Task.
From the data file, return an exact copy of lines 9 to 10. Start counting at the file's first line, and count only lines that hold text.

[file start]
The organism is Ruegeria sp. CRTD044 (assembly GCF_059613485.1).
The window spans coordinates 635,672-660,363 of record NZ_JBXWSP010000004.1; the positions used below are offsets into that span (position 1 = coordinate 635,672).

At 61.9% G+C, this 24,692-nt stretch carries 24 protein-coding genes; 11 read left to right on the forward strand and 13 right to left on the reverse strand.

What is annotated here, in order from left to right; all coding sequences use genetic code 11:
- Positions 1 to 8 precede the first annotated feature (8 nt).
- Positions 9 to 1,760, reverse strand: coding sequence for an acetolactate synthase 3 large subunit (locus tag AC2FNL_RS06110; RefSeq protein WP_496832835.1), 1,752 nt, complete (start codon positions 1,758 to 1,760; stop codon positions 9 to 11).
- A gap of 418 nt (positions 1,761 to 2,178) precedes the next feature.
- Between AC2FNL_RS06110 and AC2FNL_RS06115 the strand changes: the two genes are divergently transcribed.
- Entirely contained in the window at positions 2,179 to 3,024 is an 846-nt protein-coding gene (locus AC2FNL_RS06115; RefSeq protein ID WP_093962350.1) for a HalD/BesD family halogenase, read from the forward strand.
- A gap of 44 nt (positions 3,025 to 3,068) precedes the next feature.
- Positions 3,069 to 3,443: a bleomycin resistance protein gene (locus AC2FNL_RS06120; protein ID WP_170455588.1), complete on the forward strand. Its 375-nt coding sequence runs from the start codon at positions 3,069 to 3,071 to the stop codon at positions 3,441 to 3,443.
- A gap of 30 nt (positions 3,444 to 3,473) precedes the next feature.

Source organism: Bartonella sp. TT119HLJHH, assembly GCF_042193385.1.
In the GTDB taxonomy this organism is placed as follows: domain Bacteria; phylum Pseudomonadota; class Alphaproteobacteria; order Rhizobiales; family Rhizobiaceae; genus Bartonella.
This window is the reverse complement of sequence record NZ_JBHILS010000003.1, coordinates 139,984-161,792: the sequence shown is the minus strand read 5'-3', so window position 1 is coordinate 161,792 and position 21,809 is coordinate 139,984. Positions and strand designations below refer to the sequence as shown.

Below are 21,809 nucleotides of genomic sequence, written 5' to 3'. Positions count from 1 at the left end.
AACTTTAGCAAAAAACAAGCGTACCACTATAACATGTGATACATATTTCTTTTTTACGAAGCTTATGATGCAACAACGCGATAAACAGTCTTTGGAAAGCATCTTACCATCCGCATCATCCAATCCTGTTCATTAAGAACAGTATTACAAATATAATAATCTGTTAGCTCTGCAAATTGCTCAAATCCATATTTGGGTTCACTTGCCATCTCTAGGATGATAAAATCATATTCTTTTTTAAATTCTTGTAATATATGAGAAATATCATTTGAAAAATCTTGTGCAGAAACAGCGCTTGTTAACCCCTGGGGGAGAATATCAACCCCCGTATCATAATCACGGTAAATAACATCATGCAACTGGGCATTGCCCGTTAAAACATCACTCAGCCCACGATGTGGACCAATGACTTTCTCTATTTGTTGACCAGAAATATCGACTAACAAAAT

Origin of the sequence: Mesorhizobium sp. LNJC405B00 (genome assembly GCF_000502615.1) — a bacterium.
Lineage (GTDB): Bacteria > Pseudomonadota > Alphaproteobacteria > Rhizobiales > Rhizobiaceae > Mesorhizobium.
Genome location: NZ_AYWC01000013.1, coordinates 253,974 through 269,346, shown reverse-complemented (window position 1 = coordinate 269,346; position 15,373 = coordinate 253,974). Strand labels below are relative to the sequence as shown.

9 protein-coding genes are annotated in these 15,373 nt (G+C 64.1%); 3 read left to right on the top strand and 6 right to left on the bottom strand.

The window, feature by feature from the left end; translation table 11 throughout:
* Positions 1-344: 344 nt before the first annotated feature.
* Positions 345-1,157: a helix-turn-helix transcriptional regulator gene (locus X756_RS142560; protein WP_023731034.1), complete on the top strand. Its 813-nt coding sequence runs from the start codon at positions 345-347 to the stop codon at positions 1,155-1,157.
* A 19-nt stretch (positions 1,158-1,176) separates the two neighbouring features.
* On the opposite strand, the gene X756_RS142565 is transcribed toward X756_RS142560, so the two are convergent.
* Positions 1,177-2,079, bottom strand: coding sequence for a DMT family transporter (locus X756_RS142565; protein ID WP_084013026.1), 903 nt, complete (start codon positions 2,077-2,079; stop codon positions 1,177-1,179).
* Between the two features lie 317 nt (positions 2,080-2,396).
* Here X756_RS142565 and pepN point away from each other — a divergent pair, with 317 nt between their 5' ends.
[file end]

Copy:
- Entirely contained in the window at positions 2,179 to 3,024 is an 846-nt protein-coding gene (locus AC2FNL_RS06115; RefSeq protein ID WP_093962350.1) for a HalD/BesD family halogenase, read from the forward strand.
- A gap of 44 nt (positions 3,025 to 3,068) precedes the next feature.